14 November 2005, 13:36
We are considered from a position of times past, but this is, of course, not Russia’s problem
Last week, U.S. Department of State published International Religious Report. It compilers listed Russia among the countries that treat non-traditional religions with prejudice. In his interview to Interfax-Religion Chief Rabbi of Russia Berel Lazar spoke on correspondence of the conclusions of the Report to reality.
- How does the image of the situation regarding freedom of religion in Russia, as presented in the report, reflect reality? How true is this report?
- I have become thoroughly acquainted with this report and I have to say that, although its conclusions raise serious doubts for me, I believe the analytic part of this document deserves a very positive mark. One has to thank analysts for such a job. Last years’ report focused on the State Department's negative perspectives on the Russian government's actions and was reduced to naming incidents where religious freedoms were infringed, without analyzing continual changes or the associated reaction of the authorities. In the report for 2005, I was satisfied to see qualitative changes. The document is not reduced to simply naming particular conflicts but monitors general tendencies in the approach of Russian authorities to the freedom of religion. Each incident was followed by a report on the reaction of authorities, results of lawsuits, and so on.
As far as I can see, the authors of this report realized the situation with respect to providing for the freedom of religion in Russia was improving. This is clearly written in regards to all traditional religions – Orthodox Christianity, Islam, Judaism and Buddhism – as well as regarding an array of other religious groups and communities. The report recognized the existence of 21,664 officially registered religious organizations in Russia, belonging to more than 260 religions and confessions. Altogether, the authors conveyed that only 11,525 out of these organizations belonged to the Russian Orthodox Church. The document states that legal regulations permitting the ban of religious organizations is being applied extremely rarely, even with respect to those churches and sects that experience problems with local authorities: it is thus stated that the Jehovah's Witnesses, which has been denied registration in Moscow, nevertheless has 397 branches in other regions; and 50 Mormons' organizations have also been registered. The report also emphasized that religious organizations are benefiting from tax reductions.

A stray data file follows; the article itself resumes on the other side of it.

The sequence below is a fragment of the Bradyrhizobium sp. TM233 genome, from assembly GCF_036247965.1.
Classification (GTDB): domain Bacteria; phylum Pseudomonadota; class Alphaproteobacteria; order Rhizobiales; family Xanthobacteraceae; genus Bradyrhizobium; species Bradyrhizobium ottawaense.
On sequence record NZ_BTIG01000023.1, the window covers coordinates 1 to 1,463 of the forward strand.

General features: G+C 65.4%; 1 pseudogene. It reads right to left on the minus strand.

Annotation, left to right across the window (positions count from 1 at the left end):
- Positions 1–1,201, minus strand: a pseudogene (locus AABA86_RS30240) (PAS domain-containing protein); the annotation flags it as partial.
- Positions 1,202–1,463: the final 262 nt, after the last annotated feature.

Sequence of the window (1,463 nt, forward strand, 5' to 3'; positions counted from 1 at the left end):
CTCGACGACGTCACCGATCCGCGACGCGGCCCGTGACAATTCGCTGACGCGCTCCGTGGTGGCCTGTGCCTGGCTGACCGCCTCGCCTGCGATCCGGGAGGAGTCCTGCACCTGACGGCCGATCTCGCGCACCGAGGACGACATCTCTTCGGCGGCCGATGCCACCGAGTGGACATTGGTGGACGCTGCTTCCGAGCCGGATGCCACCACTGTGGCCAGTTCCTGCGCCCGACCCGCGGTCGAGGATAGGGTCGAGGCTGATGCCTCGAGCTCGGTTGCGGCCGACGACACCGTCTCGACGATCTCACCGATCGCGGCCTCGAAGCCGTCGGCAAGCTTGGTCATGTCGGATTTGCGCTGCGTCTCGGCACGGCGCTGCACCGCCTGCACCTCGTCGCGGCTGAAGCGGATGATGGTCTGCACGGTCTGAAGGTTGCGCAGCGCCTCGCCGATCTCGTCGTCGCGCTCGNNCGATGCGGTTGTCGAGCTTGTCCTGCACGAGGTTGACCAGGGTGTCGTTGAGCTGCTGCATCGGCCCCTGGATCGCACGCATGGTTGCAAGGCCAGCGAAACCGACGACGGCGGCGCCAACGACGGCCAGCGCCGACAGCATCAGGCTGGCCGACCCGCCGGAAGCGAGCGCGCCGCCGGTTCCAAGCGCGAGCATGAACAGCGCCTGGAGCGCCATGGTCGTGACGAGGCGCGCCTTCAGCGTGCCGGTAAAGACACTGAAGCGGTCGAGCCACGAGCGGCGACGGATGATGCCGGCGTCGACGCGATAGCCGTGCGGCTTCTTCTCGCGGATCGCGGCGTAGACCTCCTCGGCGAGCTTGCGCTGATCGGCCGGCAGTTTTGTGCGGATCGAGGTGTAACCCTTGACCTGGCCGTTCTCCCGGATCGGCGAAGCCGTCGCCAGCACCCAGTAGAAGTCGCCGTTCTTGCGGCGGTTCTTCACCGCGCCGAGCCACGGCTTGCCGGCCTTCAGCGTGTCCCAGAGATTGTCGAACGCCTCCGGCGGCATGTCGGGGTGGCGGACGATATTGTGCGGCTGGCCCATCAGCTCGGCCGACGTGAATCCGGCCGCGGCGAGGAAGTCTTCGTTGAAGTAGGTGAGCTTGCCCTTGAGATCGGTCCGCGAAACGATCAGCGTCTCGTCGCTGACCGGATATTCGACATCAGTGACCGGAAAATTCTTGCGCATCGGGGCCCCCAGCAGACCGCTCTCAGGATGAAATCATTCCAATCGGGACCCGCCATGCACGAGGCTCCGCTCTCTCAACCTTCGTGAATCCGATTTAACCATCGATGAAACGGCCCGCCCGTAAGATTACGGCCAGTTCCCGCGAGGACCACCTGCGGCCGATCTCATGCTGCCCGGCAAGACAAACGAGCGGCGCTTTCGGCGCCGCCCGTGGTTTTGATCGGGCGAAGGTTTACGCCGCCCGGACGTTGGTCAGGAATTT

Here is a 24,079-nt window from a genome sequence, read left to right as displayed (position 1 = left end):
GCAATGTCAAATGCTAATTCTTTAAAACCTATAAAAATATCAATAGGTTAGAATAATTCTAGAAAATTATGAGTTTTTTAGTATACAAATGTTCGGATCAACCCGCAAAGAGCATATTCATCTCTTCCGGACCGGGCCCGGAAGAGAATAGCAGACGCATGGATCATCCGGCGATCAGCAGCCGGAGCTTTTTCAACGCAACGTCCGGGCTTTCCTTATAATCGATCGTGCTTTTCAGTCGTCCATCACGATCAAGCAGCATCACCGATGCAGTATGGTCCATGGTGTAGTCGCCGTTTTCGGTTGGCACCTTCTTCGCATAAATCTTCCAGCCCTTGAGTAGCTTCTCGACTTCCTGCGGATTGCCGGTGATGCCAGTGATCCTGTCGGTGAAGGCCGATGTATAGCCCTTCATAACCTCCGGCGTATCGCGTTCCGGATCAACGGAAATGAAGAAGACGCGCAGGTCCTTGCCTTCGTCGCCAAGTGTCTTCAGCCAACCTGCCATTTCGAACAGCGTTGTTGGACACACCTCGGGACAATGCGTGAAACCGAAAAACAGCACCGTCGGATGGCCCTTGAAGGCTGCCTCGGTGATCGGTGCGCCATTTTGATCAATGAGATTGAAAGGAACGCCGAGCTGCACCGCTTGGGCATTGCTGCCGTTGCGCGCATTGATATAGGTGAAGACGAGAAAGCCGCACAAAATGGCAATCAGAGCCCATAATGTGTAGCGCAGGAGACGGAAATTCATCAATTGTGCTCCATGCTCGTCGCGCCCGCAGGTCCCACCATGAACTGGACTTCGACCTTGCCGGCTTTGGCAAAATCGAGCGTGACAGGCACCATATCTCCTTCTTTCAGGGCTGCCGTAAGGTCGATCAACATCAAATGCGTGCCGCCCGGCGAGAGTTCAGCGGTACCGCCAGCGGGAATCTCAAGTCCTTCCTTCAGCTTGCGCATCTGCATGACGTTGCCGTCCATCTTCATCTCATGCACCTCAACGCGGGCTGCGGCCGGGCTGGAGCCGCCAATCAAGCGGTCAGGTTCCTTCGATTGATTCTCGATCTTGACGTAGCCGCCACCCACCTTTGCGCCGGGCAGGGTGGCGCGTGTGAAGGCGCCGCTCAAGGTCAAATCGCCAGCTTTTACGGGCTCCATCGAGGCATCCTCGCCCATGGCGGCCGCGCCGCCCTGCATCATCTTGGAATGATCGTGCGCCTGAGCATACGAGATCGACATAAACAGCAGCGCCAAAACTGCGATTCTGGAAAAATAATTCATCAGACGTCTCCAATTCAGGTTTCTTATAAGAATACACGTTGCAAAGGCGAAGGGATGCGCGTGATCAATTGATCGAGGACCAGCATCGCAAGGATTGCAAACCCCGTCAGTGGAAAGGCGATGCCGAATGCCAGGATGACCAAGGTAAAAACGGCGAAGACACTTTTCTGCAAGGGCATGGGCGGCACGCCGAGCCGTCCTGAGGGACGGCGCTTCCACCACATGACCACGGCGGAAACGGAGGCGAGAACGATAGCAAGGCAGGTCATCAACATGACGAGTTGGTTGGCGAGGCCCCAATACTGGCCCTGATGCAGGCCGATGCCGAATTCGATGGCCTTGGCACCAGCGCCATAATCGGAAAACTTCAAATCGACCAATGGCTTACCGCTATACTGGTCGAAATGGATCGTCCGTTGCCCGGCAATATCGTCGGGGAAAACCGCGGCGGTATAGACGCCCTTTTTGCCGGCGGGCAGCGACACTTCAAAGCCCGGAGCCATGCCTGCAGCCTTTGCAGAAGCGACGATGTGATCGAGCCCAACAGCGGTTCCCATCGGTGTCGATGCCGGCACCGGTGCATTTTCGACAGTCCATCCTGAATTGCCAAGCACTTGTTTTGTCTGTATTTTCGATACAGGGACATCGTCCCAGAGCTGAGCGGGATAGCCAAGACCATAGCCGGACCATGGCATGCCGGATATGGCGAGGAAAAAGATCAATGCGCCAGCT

The authors of this report also positively evaluate the role of the Russian President and the Council on Cooperation with Religious Organizations concerning the promotion of the freedom of religion. The report also analyzed the situation regarding the "letter of 500", which was publicly denunciated not only by President Putin but also by the State Duma of the Russian Federation.
Here, I would like to emphasize that President Putin demonstrates great interest in the life of Jewish communities in Russia. Last year, we had several private meetings and conversations. This year, the President took part in a memorial event in Auschwitz commemorating the 1.5 million Jews killed there by Nazis. In April, Russian President paid an official visit to Israel, the first ever made in the entire history of diplomatic relations between Russia and Israel. All these facts were highlighted in the report issued by the State Department of the USA.
The authors also give a positive mark to the activity of the Minister on Nationalities' Affairs, Vladimir Zorin, considering him to be an avid fighter against anti-Semitism and xenophobia, and to the activity of the Human Rights Ombudsman, Vladimir Lukin.
The report also underlines positive changes regarding the restitution of property to religious communities in Russia, providing examples of property being transferred back to Buddhists, Catholics and other relatively small religious groups. The report places a special emphasis on the cooperation of Russian authorities in returning former Synagogues to Jewish communities.